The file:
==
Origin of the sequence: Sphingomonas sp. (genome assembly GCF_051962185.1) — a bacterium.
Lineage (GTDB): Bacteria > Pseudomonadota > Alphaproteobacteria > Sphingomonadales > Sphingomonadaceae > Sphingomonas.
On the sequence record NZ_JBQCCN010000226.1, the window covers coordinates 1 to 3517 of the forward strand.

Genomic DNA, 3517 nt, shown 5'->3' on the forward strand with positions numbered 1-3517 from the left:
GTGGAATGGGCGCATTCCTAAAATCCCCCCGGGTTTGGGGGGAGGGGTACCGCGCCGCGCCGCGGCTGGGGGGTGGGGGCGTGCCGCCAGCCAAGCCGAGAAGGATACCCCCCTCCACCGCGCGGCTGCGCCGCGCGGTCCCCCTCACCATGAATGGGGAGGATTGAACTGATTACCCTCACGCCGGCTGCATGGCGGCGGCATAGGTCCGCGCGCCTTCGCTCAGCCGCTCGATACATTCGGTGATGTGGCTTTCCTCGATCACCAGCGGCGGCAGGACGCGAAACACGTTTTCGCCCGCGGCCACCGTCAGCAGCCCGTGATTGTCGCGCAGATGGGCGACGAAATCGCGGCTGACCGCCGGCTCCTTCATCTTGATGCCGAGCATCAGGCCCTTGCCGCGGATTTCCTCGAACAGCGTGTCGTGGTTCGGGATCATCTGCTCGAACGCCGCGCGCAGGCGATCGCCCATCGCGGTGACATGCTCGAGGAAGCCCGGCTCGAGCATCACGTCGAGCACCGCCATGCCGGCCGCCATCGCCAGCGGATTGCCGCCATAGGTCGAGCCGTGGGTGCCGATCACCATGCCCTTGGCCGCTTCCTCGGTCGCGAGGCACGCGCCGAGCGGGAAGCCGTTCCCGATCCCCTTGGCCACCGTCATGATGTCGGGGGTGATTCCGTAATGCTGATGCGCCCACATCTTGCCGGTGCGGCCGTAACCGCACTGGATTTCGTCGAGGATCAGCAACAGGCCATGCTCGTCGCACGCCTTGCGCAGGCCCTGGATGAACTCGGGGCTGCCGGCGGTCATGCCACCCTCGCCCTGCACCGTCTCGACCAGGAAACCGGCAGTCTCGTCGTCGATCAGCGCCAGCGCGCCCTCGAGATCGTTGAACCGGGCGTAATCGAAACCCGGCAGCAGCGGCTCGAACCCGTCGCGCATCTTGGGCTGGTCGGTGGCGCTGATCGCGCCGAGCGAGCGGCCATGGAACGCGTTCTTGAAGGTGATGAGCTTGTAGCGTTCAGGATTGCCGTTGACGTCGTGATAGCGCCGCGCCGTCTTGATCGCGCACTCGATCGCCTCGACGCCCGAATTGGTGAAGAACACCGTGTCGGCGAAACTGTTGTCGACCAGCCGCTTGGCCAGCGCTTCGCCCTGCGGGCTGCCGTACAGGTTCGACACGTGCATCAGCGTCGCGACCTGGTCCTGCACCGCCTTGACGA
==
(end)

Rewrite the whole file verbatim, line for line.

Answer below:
Origin of the sequence: Sphingomonas sp. (genome assembly GCF_051962185.1) — a bacterium.
Lineage (GTDB): Bacteria > Pseudomonadota > Alphaproteobacteria > Sphingomonadales > Sphingomonadaceae > Sphingomonas.
On the sequence record NZ_JBQCCN010000226.1, the window covers coordinates 1 to 3517 of the forward strand.

Genomic DNA, 3517 nt, shown 5'->3' on the forward strand with positions numbered 1-3517 from the left:
GTGGAATGGGCGCATTCCTAAAATCCCCCCGGGTTTGGGGGGAGGGGTACCGCGCCGCGCCGCGGCTGGGGGGTGGGGGCGTGCCGCCAGCCAAGCCGAGAAGGATACCCCCCTCCACCGCGCGGCTGCGCCGCGCGGTCCCCCTCACCATGAATGGGGAGGATTGAACTGATTACCCTCACGCCGGCTGCATGGCGGCGGCATAGGTCCGCGCGCCTTCGCTCAGCCGCTCGATACATTCGGTGATGTGGCTTTCCTCGATCACCAGCGGCGGCAGGACGCGAAACACGTTTTCGCCCGCGGCCACCGTCAGCAGCCCGTGATTGTCGCGCAGATGGGCGACGAAATCGCGGCTGACCGCCGGCTCCTTCATCTTGATGCCGAGCATCAGGCCCTTGCCGCGGATTTCCTCGAACAGCGTGTCGTGGTTCGGGATCATCTGCTCGAACGCCGCGCGCAGGCGATCGCCCATCGCGGTGACATGCTCGAGGAAGCCCGGCTCGAGCATCACGTCGAGCACCGCCATGCCGGCCGCCATCGCCAGCGGATTGCCGCCATAGGTCGAGCCGTGGGTGCCGATCACCATGCCCTTGGCCGCTTCCTCGGTCGCGAGGCACGCGCCGAGCGGGAAGCCGTTCCCGATCCCCTTGGCCACCGTCATGATGTCGGGGGTGATTCCGTAATGCTGATGCGCCCACATCTTGCCGGTGCGGCCGTAACCGCACTGGATTTCGTCGAGGATCAGCAACAGGCCATGCTCGTCGCACGCCTTGCGCAGGCCCTGGATGAACTCGGGGCTGCCGGCGGTCATGCCACCCTCGCCCTGCACCGTCTCGACCAGGAAACCGGCAGTCTCGTCGTCGATCAGCGCCAGCGCGCCCTCGAGATCGTTGAACCGGGCGTAATCGAAACCCGGCAGCAGCGGCTCGAACCCGTCGCGCATCTTGGGCTGGTCGGTGGCGCTGATCGCGCCGAGCGAGCGGCCATGGAACGCGTTCTTGAAGGTGATGAGCTTGTAGCGTTCAGGATTGCCGTTGACGTCGTGATAGCGCCGCGCCGTCTTGATCGCGCACTCGATCGCCTCGACGCCCGAATTGGTGAAGAACACCGTGTCGGCGAAACTGTTGTCGACCAGCCGCTTGGCCAGCGCTTCGCCCTGCGGGCTGCCGTACAGGTTCGACACGTGCATCAGCGTCGCGACCTGGTCCTGCACCGCCTTGACGA